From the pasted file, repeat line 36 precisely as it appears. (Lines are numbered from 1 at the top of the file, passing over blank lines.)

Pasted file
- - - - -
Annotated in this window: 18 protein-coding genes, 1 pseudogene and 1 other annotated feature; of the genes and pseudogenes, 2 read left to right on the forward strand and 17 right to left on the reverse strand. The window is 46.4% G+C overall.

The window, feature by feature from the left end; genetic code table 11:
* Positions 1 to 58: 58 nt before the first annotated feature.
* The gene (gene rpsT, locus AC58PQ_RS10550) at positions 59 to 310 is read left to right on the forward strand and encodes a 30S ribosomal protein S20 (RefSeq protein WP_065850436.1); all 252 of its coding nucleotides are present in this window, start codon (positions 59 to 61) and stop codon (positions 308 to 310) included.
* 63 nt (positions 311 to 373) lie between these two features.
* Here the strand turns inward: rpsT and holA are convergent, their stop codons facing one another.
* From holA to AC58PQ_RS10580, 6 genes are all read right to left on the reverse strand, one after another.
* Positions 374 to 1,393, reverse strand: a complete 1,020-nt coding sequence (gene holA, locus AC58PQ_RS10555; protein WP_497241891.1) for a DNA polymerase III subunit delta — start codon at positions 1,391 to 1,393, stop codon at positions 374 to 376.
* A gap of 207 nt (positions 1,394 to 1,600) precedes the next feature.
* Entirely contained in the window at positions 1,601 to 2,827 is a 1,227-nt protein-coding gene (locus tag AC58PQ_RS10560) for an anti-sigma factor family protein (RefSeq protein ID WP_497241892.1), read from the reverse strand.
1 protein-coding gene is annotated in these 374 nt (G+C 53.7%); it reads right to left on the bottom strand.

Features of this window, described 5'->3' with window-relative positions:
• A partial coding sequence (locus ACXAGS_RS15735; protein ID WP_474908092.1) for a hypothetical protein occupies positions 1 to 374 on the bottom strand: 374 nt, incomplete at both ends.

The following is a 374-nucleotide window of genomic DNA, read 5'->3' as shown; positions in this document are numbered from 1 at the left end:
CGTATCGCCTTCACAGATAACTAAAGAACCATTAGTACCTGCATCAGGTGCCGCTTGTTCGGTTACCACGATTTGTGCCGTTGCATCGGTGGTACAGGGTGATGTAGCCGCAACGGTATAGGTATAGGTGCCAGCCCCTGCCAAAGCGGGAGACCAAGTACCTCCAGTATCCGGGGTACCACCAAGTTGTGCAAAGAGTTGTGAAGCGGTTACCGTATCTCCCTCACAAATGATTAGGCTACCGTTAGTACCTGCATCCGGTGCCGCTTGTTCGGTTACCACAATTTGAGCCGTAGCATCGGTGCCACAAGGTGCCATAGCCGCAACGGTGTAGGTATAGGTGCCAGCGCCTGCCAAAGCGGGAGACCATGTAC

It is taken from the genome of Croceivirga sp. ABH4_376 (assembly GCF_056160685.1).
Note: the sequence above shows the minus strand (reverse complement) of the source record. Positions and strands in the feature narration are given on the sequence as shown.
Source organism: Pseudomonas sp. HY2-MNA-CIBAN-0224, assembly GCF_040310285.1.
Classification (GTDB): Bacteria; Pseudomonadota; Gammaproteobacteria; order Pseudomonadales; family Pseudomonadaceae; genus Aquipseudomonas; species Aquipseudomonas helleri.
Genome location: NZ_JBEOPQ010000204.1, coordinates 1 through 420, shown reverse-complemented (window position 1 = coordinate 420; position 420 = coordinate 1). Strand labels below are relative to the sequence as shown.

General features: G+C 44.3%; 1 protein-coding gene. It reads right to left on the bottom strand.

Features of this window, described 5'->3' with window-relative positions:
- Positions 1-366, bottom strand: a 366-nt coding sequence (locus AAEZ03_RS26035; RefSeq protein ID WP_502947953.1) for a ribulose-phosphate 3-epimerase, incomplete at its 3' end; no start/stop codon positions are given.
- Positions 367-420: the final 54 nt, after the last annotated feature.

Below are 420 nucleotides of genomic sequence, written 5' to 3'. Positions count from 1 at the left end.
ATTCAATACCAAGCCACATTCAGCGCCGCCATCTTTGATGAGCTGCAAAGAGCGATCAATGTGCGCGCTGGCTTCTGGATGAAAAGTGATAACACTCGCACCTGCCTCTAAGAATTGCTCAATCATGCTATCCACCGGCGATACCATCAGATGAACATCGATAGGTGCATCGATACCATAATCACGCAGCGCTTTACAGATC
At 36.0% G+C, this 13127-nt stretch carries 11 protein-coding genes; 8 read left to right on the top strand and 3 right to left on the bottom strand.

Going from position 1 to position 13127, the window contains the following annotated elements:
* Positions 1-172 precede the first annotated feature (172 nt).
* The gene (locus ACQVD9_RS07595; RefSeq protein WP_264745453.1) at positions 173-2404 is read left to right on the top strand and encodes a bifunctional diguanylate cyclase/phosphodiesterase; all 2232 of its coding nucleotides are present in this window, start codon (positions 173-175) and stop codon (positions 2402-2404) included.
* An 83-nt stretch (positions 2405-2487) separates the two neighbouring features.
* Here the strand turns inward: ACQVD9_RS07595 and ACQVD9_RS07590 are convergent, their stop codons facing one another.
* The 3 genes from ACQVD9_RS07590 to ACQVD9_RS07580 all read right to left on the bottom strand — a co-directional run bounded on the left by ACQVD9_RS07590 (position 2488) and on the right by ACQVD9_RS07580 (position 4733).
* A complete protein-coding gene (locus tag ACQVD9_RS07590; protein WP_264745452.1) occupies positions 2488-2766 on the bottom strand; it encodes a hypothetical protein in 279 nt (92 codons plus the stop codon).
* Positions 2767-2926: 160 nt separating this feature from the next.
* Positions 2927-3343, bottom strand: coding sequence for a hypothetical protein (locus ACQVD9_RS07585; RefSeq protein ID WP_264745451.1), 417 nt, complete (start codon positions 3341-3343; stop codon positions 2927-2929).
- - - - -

* Positions 2927-3343, bottom strand: coding sequence for a hypothetical protein (locus ACQVD9_RS07585; RefSeq protein ID WP_264745451.1), 417 nt, complete (start codon positions 3341-3343; stop codon positions 2927-2929).